I felt a chill at the revelation that this was the fate of our former adversary. We had parted on honorable terms, but he had been left with neither money or weapons – no resources except for his own wiles, which apparently had not been enough to see him out of the city unharmed. He must have gone back to the Tovalis mansion to see what he could salvage of any wealth that might have still been stashed there, or possibly to a safe house or some other such place. Wherever it had been that he went, someone must have been waiting for him when he arrived. Someone wants that crucible pretty badly, and I have a suspicion that they still do not have it. Time will tell whether I’m correct on that score or not. We tried to get the poor wretch on the floor to confirm he was indeed Galbro by trying to get him to nod his head if it were so, but he was too overcome by his agony to respond. There was nothing else to be done, and a quick exchange of glances between my companions and I confirmed it. Tullweim drew his sword and buried it deep into Galbro’s chest, the body stiffened as the blade pierced the heart, and Galbro’s body stopped it’s twitching and lay still. As a couple of the troops moved to dispose of Galbro’s remains, we began our preparations for a trip to the palace to see if we could find the sceptre of Ophir.

We decided that the best way to attempt travel in the city was to go by stealth over the rooftops. Night had fallen, and the darkness would help mask our passage. Tullweim resigned himself to removing his armor, since he usually wears so much of it that the only way he could make more noise by simply walking would be to drag a string of sleigh bells along behind him. At his suggestion we rubbed dust from the coal bin over our exposed skin to better blend into the shadows, then we went upstairs, out the second floor window, and onto the roof. Stooped over to provide less profile to any possible observers, we travelled quietly and at a moderate pace toward the palace.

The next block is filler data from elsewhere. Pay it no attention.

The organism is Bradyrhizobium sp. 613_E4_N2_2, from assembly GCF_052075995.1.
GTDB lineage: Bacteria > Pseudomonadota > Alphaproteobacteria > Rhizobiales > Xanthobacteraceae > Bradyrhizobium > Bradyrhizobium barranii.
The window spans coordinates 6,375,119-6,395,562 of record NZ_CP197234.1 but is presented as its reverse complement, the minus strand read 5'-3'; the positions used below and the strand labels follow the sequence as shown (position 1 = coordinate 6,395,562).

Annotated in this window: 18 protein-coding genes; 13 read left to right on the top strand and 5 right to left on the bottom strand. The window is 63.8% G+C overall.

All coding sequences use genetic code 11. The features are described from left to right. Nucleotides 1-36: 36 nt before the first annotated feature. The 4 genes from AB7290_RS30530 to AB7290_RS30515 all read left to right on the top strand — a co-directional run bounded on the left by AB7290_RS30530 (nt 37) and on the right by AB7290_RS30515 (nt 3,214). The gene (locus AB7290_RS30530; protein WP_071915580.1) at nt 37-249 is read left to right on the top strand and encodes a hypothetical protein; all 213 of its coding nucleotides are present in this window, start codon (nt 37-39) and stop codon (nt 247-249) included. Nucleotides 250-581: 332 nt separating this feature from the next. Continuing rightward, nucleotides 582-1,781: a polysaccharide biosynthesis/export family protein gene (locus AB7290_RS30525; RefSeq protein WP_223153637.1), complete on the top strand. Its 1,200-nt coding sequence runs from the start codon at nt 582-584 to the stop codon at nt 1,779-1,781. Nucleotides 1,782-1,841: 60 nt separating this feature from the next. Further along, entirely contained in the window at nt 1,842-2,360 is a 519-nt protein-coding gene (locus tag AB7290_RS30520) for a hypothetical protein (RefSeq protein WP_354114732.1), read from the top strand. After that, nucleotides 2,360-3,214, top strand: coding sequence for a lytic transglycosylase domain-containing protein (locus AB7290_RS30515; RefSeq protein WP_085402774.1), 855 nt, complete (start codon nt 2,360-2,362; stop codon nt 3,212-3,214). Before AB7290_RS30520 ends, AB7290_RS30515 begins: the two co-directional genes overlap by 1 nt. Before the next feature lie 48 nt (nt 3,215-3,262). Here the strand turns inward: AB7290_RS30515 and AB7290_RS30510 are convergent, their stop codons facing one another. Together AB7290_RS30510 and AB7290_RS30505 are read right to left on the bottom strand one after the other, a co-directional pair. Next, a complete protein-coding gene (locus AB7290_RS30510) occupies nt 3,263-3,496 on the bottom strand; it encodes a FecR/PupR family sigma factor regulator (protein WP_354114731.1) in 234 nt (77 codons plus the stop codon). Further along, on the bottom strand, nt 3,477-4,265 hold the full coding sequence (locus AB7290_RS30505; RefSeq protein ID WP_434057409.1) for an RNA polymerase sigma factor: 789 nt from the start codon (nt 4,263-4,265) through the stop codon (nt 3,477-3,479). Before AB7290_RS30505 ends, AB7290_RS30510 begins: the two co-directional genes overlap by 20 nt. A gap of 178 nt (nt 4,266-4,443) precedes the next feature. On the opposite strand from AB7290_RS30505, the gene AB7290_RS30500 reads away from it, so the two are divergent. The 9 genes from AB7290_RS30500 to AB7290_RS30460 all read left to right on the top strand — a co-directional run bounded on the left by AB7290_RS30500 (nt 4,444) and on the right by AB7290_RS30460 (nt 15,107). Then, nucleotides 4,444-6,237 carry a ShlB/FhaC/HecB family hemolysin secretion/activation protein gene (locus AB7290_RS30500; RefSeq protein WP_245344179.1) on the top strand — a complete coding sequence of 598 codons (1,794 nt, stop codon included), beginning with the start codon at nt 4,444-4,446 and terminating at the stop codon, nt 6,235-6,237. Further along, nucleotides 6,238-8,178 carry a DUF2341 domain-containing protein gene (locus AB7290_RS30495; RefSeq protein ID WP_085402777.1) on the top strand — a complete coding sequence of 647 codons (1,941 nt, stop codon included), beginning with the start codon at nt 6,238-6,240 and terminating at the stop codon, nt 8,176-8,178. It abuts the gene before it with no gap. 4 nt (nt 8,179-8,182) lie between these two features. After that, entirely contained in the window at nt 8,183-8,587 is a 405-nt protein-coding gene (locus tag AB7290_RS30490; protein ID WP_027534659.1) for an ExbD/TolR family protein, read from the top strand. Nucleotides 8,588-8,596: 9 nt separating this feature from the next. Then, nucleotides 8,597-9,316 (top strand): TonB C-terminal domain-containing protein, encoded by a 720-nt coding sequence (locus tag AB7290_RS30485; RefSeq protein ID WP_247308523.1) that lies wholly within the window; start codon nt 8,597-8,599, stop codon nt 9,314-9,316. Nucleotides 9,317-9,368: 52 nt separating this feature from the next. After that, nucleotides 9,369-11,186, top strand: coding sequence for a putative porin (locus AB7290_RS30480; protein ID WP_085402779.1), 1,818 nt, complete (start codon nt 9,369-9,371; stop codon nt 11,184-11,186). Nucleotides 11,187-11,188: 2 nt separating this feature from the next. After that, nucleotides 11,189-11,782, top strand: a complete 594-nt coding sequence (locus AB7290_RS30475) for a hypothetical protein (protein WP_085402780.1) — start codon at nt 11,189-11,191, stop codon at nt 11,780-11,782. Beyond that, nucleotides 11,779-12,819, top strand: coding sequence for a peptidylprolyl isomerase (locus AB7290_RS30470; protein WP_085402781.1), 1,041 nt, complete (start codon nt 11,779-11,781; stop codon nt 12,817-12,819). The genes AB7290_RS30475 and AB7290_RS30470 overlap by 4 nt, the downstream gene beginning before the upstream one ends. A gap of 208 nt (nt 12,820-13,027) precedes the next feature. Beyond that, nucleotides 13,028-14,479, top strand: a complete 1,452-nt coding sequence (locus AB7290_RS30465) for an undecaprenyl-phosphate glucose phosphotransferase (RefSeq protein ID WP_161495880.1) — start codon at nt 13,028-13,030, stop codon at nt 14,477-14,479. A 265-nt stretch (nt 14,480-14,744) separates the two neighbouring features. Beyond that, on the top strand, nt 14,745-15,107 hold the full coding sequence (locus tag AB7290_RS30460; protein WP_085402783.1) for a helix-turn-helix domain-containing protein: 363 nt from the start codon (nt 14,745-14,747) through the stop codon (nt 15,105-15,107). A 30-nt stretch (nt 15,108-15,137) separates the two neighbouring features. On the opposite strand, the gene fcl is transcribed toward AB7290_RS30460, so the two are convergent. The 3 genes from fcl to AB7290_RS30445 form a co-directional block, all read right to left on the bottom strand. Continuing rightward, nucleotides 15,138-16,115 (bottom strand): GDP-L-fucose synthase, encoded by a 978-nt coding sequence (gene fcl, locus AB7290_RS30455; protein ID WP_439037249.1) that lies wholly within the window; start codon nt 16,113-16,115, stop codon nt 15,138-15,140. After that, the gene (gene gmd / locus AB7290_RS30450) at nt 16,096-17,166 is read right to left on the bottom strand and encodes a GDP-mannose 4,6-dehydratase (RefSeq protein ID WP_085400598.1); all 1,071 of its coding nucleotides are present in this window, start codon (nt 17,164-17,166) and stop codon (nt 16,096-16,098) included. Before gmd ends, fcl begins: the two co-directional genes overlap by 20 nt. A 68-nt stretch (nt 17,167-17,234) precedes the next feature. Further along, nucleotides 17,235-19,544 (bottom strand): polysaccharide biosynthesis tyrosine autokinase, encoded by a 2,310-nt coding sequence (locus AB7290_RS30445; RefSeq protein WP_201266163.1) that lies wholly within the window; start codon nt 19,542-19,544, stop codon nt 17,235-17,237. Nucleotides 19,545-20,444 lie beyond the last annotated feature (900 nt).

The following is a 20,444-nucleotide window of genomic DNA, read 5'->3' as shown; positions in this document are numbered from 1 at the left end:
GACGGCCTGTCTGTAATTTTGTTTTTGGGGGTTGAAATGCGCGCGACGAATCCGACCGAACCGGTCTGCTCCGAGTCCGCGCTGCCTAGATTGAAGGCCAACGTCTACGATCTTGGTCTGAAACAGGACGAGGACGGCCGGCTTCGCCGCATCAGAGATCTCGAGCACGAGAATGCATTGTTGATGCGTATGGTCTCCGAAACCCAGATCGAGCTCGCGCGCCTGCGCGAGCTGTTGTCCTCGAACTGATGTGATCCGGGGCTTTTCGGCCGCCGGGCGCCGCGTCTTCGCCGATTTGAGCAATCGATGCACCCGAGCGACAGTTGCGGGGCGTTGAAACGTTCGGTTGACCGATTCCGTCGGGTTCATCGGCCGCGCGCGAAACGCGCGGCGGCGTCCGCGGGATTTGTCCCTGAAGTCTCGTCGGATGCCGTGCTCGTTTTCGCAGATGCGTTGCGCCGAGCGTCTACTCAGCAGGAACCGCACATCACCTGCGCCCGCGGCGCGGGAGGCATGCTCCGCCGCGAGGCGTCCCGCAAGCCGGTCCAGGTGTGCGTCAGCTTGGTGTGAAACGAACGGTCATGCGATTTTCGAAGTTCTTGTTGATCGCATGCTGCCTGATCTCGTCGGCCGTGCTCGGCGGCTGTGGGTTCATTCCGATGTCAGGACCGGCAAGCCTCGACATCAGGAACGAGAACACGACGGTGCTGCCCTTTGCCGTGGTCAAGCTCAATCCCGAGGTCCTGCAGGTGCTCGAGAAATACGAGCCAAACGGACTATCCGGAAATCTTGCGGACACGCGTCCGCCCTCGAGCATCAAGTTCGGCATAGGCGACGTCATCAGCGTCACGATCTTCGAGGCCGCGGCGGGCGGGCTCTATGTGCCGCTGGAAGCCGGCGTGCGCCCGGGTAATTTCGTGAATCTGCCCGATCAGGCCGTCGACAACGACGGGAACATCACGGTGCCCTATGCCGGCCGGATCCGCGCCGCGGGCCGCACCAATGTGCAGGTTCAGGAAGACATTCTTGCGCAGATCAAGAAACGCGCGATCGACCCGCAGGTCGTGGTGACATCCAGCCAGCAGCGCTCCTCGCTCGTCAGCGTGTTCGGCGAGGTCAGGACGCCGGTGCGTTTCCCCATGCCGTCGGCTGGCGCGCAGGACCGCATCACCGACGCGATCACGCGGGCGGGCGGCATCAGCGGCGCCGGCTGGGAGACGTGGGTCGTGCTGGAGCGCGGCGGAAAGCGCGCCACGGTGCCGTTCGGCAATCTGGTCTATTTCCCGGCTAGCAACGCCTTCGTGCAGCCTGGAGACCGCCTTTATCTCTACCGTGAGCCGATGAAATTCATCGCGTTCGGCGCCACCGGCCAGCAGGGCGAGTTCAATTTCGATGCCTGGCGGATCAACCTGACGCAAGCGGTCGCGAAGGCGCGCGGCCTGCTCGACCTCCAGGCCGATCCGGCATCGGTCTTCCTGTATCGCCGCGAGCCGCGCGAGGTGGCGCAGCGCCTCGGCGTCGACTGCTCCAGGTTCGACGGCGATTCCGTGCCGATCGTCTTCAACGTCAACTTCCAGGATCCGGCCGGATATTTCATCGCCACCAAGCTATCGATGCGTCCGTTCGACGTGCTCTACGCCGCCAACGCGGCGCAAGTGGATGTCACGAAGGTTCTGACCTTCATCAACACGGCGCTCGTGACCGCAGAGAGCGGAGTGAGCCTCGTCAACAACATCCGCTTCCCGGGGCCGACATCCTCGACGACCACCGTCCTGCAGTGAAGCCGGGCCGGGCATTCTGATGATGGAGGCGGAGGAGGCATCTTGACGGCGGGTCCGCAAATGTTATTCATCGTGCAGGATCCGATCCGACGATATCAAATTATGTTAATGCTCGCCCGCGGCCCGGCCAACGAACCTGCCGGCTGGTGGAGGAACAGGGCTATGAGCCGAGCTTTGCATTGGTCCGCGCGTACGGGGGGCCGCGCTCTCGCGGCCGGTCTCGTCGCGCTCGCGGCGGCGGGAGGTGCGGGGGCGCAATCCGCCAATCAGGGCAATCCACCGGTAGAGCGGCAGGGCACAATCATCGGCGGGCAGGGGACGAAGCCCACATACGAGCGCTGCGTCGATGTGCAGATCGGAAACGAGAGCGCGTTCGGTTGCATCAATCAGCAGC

We continued on in this fashion for some time. Whenever we came to the end of a city block we would check to be sure there were no guards about, then I would climb down to the street and quietly move across to the next block, scale the building and lower a rope for the others to climb. Once we were all atop the building I’d retreive my rope and we’d continue on as before. At one point we had to wait as a group of city watch passed below, herding a group of citizens off to what I assume would be jail. The guards’ attention was focused on bullying their captives and ignoring their pleas to be released, so after just a few moments is was safe to continue.